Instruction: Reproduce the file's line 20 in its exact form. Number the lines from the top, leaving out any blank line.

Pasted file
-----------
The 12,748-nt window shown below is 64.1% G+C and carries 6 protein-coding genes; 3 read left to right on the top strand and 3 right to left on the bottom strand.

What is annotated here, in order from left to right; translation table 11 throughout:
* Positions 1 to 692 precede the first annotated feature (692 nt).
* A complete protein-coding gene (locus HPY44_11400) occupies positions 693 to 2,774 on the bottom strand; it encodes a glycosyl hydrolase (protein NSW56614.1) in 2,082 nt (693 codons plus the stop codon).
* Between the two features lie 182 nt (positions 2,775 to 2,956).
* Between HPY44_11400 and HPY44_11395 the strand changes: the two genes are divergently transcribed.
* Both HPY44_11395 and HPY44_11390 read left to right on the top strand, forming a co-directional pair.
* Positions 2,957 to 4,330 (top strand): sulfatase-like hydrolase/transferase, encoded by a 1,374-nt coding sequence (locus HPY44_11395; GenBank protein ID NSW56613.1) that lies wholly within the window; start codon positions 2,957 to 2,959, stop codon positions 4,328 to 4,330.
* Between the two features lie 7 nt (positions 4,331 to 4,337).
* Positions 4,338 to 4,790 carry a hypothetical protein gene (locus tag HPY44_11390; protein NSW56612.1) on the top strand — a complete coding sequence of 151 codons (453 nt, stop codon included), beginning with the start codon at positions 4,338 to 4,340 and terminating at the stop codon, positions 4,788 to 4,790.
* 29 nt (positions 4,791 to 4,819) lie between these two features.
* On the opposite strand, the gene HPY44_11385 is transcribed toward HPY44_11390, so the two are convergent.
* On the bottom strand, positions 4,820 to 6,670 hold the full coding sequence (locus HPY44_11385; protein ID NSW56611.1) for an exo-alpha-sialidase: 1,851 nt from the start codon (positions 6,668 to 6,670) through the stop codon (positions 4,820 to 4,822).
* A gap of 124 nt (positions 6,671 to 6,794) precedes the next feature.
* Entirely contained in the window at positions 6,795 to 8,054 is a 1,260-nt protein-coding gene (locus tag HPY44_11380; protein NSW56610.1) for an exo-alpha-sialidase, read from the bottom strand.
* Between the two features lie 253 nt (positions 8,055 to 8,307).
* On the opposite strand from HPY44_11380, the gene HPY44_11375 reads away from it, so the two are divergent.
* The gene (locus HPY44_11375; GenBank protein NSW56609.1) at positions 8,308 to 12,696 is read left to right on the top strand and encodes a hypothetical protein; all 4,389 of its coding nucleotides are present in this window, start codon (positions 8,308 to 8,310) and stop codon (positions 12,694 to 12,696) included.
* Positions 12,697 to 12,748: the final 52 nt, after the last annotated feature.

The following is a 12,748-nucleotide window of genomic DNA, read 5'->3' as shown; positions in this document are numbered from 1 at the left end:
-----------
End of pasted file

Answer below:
The following is a 12,748-nucleotide window of genomic DNA, read 5'->3' as shown; positions in this document are numbered from 1 at the left end: